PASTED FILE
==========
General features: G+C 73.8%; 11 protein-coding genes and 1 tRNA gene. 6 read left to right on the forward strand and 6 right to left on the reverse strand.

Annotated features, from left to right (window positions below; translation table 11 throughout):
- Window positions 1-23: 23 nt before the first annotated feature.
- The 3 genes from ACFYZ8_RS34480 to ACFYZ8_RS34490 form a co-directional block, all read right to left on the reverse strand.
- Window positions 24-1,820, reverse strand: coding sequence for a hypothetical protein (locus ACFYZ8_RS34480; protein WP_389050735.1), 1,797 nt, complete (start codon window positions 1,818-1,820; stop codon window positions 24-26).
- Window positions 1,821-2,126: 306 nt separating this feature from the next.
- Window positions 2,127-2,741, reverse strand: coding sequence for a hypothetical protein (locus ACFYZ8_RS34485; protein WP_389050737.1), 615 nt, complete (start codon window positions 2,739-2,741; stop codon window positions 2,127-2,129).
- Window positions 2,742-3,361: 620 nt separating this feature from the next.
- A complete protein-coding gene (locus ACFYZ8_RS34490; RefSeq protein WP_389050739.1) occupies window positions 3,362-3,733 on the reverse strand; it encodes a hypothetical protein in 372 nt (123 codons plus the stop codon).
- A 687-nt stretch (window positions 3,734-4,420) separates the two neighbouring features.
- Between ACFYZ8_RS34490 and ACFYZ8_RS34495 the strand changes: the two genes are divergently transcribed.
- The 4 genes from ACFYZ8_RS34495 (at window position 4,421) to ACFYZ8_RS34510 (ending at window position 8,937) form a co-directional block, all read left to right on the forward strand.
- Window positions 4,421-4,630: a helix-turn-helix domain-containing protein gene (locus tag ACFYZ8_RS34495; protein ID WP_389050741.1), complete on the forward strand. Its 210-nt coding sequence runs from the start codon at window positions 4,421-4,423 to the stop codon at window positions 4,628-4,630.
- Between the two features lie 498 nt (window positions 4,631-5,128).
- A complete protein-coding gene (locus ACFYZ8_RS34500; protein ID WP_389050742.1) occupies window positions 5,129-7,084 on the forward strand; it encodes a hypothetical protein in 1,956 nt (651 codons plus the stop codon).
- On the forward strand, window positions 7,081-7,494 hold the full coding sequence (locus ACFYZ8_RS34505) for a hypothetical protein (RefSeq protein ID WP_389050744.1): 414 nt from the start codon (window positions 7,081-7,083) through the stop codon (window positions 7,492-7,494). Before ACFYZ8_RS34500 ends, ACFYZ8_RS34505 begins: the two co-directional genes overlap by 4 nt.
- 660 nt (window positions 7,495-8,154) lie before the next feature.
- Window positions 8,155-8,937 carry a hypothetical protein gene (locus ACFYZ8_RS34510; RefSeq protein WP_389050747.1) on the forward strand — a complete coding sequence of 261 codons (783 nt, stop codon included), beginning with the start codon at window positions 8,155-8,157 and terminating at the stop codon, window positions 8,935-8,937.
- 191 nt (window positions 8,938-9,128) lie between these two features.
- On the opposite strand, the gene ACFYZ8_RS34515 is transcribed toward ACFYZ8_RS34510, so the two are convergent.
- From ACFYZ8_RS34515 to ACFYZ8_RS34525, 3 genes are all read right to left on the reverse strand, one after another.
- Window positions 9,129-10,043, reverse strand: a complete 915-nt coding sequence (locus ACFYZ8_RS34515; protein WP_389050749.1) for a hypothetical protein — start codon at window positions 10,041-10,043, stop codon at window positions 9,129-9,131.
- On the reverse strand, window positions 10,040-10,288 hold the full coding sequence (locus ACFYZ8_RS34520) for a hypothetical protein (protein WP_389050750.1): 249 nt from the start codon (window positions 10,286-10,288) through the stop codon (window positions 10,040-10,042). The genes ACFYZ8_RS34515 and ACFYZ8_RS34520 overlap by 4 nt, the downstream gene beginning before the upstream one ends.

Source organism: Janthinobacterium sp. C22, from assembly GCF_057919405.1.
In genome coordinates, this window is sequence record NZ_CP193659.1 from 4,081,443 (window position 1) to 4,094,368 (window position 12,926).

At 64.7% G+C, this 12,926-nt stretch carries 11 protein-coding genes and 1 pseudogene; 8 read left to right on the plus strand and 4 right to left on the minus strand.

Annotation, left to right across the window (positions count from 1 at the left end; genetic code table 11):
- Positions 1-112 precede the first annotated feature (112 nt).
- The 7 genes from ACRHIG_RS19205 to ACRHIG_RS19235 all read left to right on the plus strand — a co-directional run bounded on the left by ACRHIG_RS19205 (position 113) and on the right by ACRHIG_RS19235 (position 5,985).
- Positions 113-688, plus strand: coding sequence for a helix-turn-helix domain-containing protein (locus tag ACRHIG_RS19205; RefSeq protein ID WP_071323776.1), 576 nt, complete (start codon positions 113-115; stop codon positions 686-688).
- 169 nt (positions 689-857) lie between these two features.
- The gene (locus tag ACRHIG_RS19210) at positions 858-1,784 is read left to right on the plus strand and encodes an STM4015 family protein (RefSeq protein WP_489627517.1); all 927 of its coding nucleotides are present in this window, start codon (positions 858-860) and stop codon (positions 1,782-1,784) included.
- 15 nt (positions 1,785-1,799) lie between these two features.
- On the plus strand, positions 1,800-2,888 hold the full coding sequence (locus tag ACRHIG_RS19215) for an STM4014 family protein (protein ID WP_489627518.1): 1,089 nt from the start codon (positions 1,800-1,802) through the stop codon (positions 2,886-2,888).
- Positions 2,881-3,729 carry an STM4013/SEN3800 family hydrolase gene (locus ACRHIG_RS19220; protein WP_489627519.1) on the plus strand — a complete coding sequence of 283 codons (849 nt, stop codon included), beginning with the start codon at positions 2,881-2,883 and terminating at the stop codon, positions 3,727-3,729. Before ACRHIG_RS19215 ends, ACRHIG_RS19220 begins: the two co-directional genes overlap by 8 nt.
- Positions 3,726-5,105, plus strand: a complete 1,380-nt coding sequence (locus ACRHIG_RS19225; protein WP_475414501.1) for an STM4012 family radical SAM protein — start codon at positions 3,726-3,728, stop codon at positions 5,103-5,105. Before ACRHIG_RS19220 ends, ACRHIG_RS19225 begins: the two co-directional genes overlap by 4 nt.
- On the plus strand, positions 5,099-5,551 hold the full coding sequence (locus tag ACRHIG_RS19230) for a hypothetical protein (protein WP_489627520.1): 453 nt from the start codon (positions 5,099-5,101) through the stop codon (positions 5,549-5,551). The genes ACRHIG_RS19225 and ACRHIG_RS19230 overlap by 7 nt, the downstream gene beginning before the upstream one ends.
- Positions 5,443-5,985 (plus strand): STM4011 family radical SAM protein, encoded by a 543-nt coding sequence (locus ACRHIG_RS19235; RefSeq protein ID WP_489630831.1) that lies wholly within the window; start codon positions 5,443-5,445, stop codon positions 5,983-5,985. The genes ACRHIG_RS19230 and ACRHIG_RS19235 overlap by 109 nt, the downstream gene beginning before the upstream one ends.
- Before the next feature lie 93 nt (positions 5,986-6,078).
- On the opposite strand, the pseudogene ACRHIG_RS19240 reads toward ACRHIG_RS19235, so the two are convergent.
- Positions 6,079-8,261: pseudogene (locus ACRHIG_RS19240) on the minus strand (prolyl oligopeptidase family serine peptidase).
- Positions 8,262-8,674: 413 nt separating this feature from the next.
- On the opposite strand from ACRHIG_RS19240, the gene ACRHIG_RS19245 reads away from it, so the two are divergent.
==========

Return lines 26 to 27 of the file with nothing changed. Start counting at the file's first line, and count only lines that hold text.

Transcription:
At 64.7% G+C, this 12,926-nt stretch carries 11 protein-coding genes and 1 pseudogene; 8 read left to right on the plus strand and 4 right to left on the minus strand.

Annotation, left to right across the window (positions count from 1 at the left end; genetic code table 11):